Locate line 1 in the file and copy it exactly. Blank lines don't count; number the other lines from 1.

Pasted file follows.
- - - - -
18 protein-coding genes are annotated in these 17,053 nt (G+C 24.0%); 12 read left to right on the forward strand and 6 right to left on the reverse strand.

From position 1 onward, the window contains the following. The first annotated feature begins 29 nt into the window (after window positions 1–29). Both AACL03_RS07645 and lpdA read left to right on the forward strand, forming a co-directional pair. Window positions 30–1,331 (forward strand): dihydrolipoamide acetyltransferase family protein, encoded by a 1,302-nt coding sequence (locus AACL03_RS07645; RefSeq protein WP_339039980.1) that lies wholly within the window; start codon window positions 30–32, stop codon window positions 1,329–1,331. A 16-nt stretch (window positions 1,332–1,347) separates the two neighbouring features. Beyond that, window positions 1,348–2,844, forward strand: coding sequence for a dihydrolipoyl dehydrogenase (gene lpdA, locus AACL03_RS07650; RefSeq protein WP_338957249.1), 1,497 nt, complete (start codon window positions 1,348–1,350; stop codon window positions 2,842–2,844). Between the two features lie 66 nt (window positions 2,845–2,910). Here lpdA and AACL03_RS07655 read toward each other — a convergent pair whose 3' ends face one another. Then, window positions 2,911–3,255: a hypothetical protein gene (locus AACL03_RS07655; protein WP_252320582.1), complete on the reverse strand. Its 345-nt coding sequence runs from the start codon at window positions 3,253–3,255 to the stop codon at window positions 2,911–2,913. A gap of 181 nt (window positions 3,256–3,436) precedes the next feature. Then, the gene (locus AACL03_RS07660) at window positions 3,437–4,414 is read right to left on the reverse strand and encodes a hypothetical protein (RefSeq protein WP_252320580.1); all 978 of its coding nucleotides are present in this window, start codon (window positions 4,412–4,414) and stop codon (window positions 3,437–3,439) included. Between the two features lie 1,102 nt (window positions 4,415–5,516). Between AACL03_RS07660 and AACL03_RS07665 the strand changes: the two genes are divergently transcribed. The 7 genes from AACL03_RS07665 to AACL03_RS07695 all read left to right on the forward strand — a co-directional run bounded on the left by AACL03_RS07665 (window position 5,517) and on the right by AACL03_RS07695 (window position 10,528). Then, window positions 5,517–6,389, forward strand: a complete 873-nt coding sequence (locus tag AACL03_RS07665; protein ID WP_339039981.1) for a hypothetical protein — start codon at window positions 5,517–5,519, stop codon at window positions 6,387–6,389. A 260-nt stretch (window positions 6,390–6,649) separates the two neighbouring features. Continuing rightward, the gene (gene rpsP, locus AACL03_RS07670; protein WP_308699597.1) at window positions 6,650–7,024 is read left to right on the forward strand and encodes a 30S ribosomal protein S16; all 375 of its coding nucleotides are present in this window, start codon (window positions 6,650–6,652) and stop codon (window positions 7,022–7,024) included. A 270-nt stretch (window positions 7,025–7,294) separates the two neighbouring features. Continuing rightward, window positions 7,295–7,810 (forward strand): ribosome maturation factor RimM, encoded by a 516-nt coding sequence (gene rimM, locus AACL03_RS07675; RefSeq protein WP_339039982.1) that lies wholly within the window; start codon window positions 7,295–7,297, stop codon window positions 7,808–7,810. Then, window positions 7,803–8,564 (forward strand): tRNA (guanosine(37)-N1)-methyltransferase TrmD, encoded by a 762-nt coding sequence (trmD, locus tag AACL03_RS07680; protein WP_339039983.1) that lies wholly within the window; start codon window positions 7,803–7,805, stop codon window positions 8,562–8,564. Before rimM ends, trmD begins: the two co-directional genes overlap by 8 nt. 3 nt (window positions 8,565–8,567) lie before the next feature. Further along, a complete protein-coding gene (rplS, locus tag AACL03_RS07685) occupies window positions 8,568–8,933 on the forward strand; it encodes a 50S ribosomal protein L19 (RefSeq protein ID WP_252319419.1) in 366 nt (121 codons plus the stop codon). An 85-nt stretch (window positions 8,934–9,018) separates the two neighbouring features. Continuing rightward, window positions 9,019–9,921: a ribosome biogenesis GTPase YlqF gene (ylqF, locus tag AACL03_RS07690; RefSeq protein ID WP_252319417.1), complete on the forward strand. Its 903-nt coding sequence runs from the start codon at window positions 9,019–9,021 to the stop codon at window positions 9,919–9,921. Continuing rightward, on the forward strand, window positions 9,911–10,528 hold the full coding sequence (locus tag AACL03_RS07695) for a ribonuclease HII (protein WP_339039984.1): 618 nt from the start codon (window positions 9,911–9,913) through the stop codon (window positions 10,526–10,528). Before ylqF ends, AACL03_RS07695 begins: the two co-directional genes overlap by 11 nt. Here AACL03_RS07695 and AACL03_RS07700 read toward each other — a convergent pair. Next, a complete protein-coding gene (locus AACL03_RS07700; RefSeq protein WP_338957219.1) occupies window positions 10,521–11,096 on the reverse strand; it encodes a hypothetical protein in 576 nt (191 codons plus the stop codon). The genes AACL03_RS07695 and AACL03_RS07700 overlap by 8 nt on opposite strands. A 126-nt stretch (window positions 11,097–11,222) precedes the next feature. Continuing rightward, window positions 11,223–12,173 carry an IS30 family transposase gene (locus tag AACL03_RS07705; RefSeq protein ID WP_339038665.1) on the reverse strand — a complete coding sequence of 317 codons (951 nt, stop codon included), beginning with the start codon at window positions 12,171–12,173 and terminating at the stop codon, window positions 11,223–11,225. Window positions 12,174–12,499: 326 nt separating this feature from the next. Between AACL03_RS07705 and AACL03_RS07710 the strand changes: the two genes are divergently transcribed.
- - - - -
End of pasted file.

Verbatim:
18 protein-coding genes are annotated in these 17,053 nt (G+C 24.0%); 12 read left to right on the forward strand and 6 right to left on the reverse strand.